SAN FRANCISCOTroubled EDA vendor Magma Design Automation Inc.'s independent auditor has raised questions about the company's ongoing viability because of debt obligations due next year, Magma said Monday (July 27).
The accounting firm, Grant Thornton LLP, issued a "going concern" qualification, filed along with Magma's annual report for the period ended May 3, Magma
(Santa Clara, Calif.) said. A going concern qualification is a reflection of the auditor's concern about the company remaining in operation. They are typically issued when n auditor feels that a company doesn't have cash to last for 12 months.
Peter Teshima, Magma's chief financial officer, downplayed the significance of the qualification, saying it was issued because Magma does not currently have the funds needed to pay off about $49 million worth of convertible senior notes due in May 2010. Magma commenced a tender off Monday to exchange those notes for different notes due in 2014. The new notes offer a higher interest rate of 8 percent and a lower strike price of $2.55, Teshima said.
Teshima said that if the tender offer is successful it would eliminate the reason that the auditor issued the going concern qualification.
Veteran research analyst Jay Vleeschhouwer, most recently a managing director at Merrill Lynch, noted that Magma still needed to execute on the tender offer. "Sometimes announcements of this kind can be a formality and expected," Vleeschhouwer said.
Teshima said the financial community has been aware of the going concern qualification since July 17, when Magma filed its 10-K annual report with the U.S. Securities and Exchange Commission. A Magma spokesman noted that the company's stock was up roughly 25 percent last week in the wake of the filing.
Magma in May said its revenue for fiscal 2009 declined to $147 million, down 31 percent from fiscal 2008. Largely because of non-cash charges, he company reported an annual net loss in accordance with generally accepted accounting principles (GAAP) of $127.1 million, or $2.84 per share, more than four times its fiscal 2008 GAAP net loss.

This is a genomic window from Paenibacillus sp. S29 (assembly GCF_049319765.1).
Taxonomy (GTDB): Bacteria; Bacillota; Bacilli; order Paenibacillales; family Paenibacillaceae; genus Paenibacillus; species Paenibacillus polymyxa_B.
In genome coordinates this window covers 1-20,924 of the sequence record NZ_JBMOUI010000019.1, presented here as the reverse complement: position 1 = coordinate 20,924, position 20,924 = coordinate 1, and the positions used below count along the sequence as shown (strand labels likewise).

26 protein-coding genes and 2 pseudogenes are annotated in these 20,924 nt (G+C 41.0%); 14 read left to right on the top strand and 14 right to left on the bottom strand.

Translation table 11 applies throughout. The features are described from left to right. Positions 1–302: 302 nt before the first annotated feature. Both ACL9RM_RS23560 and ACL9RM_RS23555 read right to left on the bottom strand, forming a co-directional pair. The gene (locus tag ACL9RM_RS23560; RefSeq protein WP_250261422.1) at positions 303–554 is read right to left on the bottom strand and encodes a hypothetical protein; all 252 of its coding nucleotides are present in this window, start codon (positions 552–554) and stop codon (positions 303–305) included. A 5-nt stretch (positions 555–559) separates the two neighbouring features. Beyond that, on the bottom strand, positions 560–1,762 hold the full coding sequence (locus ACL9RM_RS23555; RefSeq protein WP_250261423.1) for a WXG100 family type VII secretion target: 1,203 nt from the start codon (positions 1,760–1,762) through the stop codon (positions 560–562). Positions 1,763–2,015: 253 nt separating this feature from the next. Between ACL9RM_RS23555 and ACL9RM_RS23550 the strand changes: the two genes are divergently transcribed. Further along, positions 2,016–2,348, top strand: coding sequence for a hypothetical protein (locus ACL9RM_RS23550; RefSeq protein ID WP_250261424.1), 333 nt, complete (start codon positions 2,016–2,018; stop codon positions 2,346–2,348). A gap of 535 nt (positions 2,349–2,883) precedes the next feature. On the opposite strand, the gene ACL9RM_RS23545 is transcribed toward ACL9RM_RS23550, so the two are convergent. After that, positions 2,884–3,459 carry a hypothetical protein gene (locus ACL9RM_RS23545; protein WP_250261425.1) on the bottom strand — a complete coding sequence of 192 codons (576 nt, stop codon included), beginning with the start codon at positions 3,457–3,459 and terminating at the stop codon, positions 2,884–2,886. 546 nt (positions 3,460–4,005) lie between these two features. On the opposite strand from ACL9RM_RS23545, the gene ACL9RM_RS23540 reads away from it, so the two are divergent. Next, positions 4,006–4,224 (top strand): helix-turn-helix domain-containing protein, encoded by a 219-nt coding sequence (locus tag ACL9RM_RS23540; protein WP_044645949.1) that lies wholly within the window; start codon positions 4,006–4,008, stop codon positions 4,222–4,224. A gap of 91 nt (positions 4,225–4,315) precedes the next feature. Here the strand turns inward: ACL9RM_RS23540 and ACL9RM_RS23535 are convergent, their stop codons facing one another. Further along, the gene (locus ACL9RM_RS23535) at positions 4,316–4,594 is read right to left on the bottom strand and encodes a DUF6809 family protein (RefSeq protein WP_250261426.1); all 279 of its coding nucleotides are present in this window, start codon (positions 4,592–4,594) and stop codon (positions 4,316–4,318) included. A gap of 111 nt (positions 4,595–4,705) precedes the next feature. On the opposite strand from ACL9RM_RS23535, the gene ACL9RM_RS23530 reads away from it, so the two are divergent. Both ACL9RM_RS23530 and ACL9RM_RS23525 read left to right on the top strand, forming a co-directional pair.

Magma was at one time growing rapidly and threatening the break into EDA's top three firms in terms of revenue. But the company has fallen on hard time over the past two years. Chairman and CEO Rajeev Madhavan has spoken of re-focusing the company and pushing tools for analog/mixed-signal design to address inadequacies in the current EDA tool flow.
Sources within EDA, including analyst Gary Smith, say chipmakers are hesitant to do business with Magma because of concerns the company may go under. A Magma spokesperson acknowledged that customers were excercising due dilligence in exploring Magma's financial stability, but said he wouldn't describe them as hesitant.
Vleeschhouwer said Magma's current financial bind stems largely from a failure to capture more market share with core implementation products and diversification into too many areas. Even before the meltdown of the global economy last year, Magma was at a critical juncture and needed to choose between diversifying further into design-for-manufacturing (DFM) products or analog EDA, Vleeschhouwer said.
"It seemed to me well over a year ago that Magma was going to have to make some difficult decisions about where to put resources," Vleeschhouwer said.
Since then, Magma has clearly placed emphasis on analog products, Vleeschhouwer said, though the firm has not completely given up on DFM.
Smith, principal analyst at Gary Smith EDA, said Magma may stage a comeback, though it won't be easy.
"They've got their tools put together now," Smith said. "They just have to go out and regain their market share."